Welcome to the Spring 2017 Cornell in Rome blog. I’m Adam Bronfin, and I’m a third-year student in the Urban and Regional Studies program at Cornell. This semester I will be sharing my experience in Rome with all of you. I hope to give everyone an inside look at the day-to-day life of a student in Cornell’s most famous abroad program.
I’ve been in Rome about three and a half weeks although classes only just started last week. I participated in a two-week intensive Italian course, which gave me the very basics of the language.
This semester I’m enrolled in four courses, the Rome Workshop (CRP 4160), Topography and Urban History of Rome — Antiquity to Late Middle Ages (ARCH 3820), Introduction to Drawing (ART 1504) and Contemporary Italian Culture (ARCH 3117). In today’s opening blog post, I’m going to focus on the workshop, a six-credit class taught by Professor Mildred Warner — my advisor in Ithaca — and Professor Greg Smith.
The workshop focuses on how individuals on the edges of the age spectrum — children and the elderly — experience a neighborhood. Cities are traditionally planned exclusively for working age people, and kids and old people are left to navigate a city not created with them in mind. As the semester continues, the class will break into four groups and perform in-depth analyses of four particularly neighborhoods in Rome.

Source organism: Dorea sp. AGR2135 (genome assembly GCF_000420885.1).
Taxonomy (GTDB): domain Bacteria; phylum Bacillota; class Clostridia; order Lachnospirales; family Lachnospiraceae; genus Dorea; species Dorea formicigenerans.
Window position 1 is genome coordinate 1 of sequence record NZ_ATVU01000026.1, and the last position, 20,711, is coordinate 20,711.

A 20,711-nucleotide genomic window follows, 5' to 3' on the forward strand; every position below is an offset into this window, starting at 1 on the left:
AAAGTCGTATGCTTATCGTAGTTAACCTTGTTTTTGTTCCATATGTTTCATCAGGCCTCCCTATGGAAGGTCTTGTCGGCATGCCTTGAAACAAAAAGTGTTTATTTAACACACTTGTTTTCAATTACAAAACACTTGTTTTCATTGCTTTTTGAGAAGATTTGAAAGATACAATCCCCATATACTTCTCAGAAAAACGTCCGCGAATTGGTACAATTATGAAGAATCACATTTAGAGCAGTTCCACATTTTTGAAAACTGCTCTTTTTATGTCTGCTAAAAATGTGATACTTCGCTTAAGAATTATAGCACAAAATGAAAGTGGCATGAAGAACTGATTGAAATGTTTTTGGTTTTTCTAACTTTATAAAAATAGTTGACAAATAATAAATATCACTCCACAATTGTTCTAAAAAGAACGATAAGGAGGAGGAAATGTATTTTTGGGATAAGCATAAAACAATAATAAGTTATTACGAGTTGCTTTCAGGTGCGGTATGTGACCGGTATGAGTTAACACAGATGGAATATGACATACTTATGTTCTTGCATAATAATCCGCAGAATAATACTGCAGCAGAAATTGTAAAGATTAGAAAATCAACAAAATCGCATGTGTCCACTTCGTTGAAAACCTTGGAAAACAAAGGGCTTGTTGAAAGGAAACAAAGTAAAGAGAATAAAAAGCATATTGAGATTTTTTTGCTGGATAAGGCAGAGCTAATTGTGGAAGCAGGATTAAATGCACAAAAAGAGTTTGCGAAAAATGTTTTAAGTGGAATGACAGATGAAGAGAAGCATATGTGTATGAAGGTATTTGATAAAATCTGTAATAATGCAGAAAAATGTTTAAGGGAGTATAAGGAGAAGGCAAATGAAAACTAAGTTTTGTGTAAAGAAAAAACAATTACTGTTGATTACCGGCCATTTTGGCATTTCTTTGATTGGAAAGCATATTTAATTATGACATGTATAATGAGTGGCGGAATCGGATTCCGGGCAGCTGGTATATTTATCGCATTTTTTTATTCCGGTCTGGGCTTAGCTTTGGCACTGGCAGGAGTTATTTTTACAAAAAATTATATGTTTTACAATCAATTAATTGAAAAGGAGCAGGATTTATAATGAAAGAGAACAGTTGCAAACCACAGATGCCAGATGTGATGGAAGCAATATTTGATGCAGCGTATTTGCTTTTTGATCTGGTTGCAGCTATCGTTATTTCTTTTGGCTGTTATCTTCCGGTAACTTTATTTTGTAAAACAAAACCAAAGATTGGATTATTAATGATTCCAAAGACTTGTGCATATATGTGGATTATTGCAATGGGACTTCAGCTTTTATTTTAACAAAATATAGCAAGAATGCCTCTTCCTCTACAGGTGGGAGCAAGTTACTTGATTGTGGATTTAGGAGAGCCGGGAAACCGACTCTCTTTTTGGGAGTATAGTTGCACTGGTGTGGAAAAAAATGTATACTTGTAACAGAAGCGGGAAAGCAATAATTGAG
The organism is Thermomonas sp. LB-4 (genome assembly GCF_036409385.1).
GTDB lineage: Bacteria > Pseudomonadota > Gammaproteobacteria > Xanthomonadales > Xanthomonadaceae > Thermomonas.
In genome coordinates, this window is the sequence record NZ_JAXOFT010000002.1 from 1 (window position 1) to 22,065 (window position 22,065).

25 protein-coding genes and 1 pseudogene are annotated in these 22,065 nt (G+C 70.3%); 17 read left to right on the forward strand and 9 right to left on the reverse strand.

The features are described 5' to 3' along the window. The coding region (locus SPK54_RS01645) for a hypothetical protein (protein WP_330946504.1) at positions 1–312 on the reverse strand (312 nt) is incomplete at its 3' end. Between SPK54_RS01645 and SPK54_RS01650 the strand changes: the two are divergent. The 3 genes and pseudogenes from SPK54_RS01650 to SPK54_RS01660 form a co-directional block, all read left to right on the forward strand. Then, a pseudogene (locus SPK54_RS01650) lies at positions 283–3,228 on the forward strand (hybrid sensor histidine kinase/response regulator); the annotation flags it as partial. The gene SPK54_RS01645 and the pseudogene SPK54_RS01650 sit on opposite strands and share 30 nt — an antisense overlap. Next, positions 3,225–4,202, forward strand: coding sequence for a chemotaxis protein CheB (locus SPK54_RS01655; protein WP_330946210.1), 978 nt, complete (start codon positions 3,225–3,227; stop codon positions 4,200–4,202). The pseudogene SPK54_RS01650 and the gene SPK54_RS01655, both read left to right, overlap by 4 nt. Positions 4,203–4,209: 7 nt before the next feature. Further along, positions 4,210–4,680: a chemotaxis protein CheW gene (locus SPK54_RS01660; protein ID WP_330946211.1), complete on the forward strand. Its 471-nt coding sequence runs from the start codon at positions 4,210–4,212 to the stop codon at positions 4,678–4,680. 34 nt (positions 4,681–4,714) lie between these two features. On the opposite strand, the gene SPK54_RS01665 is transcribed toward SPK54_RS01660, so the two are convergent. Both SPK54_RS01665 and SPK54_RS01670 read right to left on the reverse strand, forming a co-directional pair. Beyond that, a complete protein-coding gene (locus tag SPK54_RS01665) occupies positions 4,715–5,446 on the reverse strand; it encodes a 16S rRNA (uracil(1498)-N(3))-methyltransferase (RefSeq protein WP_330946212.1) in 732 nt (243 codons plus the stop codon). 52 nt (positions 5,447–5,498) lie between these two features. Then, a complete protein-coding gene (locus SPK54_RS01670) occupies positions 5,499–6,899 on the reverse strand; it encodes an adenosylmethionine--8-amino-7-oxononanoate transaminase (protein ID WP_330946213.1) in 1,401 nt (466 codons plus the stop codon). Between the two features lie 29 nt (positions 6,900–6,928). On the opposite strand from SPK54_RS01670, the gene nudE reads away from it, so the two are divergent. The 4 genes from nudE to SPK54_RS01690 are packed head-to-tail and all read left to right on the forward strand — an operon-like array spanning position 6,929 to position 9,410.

As a precursor to this large-scale research project — an antipasto, if you will — we split into pairs and Professor Smith assigned us to disparate areas of the city. My partner — and roommate — Joshua Glasser and I were tasked with exploring Magliana Vecchia, a very residential neighborhood due south of us.
We recorded ourselves as we meandered the streets, pointing out facets of the city that would be beneficial to the elderly or potentially hazardous to children. As we walked, we took time to see the city from a different vantage point than we were used to. By paying attention to the unique needs of kids and senior citizens certain aspects of the neighborhood become clear in ways that would have been invisible had we just walked the street without it in mind. After about two hours of walking, we headed back to our apartment and synthesized everything we had just seen.
Despite a combined 10 semesters on campus, Joshua and I had never encountered anything like this experience. We’ve learned about cities and neighborhoods and streetscapes and pedestrian activity, but never had we been able to go into the field to experience it for ourselves.
What excites me most about this semester is just that: traveling into the field to do research firsthand. Nearly all of my classes offer some sort of hands-on learning experience.
I’m going to writing for the next four months about lectures, classes, field trips, sightseeing, and, of course, the food. Check back for updates all semester!